A Chat About The Principle of 3:5:8
The term "3-5-8" is often spoken about in floral design discussions. What is it? Why is it used in flower arrangements?
What is it?
3:5:8 is a design principle concerned with proportions. It is known by various names and is based on a sequence of numbers named after the Italian mathematician, Leonardo Fibonacci. The sequence had been recognised and acknowledged for many centuries before Fibonacci elevated it to prominence in Western mathematics in the 13th Century.
The Fibonacci sequence is a relatively straightforward concept, and generally written as follows ….
0, 1, 1, 2, 3, 5, 8, 13, 21, 34, 55, 89, 144 ….
The sequence continues after the first two numbers are added together: 0 + 1 = 1. Similarly, each subsequent number in the series is the result of adding the previous two numbers in the sequence:
0 + 1 = 1
1 + 1 = 2
1 + 2 = 3
2 + 3 = 5
3 + 5 = 8
5 + 8 = 13 …. and so on …
Mathematics for floral design? Sounds complicated?
The sequences can also be identified outside of mathematics, including biological contexts – it has fascinated botanists, biologists, musicians, artists and designers for centuries because it is often represented in natural growth patterns. The same number series can be found in the growth patterns of many living things and naturally occurring systems.
The Fibonacci sequence represented as a grid of blocks:
If an arc is drawn from one corner of each square to the diagonally opposite corner, from the smallest squares outward, the arcs become a spiral. The Golden Spiral – a phenomenon that can be observed throughout nature. The sequence can be seen in many flowers and plant materials (pineapples, pine cones, sunflower seed heads, artichokes, unfurling fern fronds, etc.) and natural objects (Nautilus shells, etc.).
The basis of the Fibonacci sequence is also a common factor in determining proportions in the study and making of art, where the concept is referred to variously as the Golden Mean, the Golden Rule, Golden Proportion, Divine Proportion, etc.
Why would art and design use the sequence?
Scholars identified that the relationship between the Fibonacci sequence and nature often led to a common recognition or appreciation of 'beauty'. Without getting too mathematical, the ratio between each consecutive number is relatively the same. If you take two subsequent numbers from the sequence and divide the larger number by the smaller number you will get a result that approximates 1.618. This number is called the Golden Ratio (also called ‘Phi’). This ratio can be broadly applied to proportion in design with the goal being 'beauty'. The external proportions (dimensions) and internal proportions (volumes) which are more likely to produce beauty can be determined by using the Golden Ratio. In floral design, this ratio is widely represented by the term 3:5:8, which is plucked from the Fibonacci sequence.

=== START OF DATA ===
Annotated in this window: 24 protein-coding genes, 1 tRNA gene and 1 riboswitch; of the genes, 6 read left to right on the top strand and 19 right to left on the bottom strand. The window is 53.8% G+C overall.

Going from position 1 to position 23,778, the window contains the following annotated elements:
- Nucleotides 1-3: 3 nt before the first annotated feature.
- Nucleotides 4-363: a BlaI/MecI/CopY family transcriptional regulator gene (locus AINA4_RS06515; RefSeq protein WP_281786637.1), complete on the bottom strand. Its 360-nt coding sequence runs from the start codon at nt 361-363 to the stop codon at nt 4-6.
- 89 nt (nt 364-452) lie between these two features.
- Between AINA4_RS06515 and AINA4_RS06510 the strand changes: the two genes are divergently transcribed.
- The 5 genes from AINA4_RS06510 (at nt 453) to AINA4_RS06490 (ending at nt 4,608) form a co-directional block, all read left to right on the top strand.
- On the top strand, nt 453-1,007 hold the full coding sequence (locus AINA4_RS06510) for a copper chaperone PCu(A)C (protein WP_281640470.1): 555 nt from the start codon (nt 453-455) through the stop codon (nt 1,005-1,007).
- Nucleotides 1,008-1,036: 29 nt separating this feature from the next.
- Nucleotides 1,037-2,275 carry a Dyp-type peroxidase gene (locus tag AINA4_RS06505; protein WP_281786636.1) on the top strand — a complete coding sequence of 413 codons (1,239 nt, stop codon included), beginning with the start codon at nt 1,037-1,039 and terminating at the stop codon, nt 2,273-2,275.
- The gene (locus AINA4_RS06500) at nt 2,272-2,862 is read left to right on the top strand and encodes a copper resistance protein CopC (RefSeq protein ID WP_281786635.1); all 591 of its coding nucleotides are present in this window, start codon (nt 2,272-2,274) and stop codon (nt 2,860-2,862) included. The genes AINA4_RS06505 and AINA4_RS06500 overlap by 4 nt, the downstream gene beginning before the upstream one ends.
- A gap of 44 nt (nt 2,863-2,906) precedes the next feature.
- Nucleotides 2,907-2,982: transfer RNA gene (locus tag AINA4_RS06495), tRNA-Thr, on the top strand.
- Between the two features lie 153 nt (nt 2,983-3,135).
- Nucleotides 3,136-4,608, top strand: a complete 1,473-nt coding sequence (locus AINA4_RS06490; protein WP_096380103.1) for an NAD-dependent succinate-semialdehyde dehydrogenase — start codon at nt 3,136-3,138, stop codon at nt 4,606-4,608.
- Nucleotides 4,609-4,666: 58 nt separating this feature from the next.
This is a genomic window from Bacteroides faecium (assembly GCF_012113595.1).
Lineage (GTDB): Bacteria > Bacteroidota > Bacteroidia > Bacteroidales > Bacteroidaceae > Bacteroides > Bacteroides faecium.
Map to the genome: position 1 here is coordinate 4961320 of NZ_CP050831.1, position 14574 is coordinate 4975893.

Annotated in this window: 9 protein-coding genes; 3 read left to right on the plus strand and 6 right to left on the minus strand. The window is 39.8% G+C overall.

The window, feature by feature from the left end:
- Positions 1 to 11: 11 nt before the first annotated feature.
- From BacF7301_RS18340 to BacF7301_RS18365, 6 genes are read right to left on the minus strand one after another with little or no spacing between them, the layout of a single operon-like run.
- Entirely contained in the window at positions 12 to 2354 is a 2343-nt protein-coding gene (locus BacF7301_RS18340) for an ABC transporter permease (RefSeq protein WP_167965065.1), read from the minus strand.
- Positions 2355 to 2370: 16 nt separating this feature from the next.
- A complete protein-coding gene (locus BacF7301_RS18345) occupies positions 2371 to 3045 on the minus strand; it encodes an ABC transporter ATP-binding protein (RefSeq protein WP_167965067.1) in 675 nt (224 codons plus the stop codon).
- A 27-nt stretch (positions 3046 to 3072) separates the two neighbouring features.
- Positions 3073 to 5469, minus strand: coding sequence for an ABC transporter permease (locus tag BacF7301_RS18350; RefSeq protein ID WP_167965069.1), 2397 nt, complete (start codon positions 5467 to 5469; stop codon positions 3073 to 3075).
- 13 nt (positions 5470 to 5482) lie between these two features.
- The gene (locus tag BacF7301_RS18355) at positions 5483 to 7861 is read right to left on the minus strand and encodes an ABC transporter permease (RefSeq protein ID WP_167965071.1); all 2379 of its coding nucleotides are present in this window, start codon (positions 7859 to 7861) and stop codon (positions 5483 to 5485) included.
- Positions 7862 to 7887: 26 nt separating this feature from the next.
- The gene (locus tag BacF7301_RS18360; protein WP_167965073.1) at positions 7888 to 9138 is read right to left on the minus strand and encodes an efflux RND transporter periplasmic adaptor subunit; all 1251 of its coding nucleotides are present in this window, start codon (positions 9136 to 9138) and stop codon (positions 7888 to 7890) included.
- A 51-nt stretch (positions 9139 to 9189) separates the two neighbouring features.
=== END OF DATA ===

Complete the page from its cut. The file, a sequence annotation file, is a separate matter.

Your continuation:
Why is it used in flower arrangements?
By applying the recurring proportion found in the number sequence, an artist or designer is more likely to achieve an aesthetically pleasing result. Hence, the principle of 3:5:8 can be considered a guide to realising successful, or harmonious, proportions.
Is it a strict rule?
There are no absolute rules for proportion. There are guidelines, such as 3:5:8, but there are no rules that are ‘set in stone’. Proportions are always affected by the qualities of the various elements that are combined to create a design. Changing one element will impact upon the other chosen elements and the overall effect. The intended outcome and purpose of a design must always be considered in unison with considering and assessing its proportions.
How do you use the 3:5:8 principle?
Classical Western flower arranging has traditionally employed the proportional relationship of one third to two thirds (1/3 and 2/3).
For example, general guidelines on proportion suggest the height of a vertical arrangement should be one and a half times the width of the arrangement (making the width two thirds of the height). The height would be written as 1.5 (ratio).
Arrangement proportions and ratios represented in simple sketches:
An arrangement in a container, proportions and ratios represented in simple sketches:
In these illustrations and proportions, you can observe number from the Fibonacci sequence in use (3, 5 & 8).
European floral design has more commonly used the proportional relationship of 3:5:8. This relationship is taken directly from the Fibonacci sequence. The relationship is represented by the Golden Ratio number of 1.618 … which is very close to the classical Western thinking of 1.5. The Western way of thinking about proportional relationships may well, in fact, have been derived from the Golden Ratio.
Proportions can be considered either internally (inside a design’s silhouette) or externally (the dimensions of a design). Internal proportions refer to the amounts/volumes of each of the elements being used (colours, lines, textures, forms, spaces), or the volume of particular areas within a design – such as the amount of space occupied by and/or the visual weight of the focal areas within a design.